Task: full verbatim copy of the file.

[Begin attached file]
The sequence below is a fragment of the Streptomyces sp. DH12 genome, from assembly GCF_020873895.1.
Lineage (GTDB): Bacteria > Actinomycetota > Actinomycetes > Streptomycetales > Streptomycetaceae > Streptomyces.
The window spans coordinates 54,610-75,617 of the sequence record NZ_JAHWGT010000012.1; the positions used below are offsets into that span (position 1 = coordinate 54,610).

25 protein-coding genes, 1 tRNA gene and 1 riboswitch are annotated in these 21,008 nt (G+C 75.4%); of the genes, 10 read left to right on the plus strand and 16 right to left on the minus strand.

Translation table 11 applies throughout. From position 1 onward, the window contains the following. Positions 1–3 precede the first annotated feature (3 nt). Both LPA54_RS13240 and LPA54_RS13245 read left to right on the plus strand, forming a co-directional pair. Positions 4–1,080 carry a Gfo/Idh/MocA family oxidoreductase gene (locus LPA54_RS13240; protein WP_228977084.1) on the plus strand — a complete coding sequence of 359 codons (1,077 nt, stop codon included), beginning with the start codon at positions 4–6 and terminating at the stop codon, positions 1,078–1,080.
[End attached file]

The sequence below is a fragment of the Streptomyces sp. DH12 genome, from assembly GCF_020873895.1.
Lineage (GTDB): Bacteria > Actinomycetota > Actinomycetes > Streptomycetales > Streptomycetaceae > Streptomyces.
The window spans coordinates 54,610-75,617 of the sequence record NZ_JAHWGT010000012.1; the positions used below are offsets into that span (position 1 = coordinate 54,610).

25 protein-coding genes, 1 tRNA gene and 1 riboswitch are annotated in these 21,008 nt (G+C 75.4%); of the genes, 10 read left to right on the plus strand and 16 right to left on the minus strand.

Translation table 11 applies throughout. From position 1 onward, the window contains the following. Positions 1–3 precede the first annotated feature (3 nt). Both LPA54_RS13240 and LPA54_RS13245 read left to right on the plus strand, forming a co-directional pair. Positions 4–1,080 carry a Gfo/Idh/MocA family oxidoreductase gene (locus LPA54_RS13240; protein WP_228977084.1) on the plus strand — a complete coding sequence of 359 codons (1,077 nt, stop codon included), beginning with the start codon at positions 4–6 and terminating at the stop codon, positions 1,078–1,080.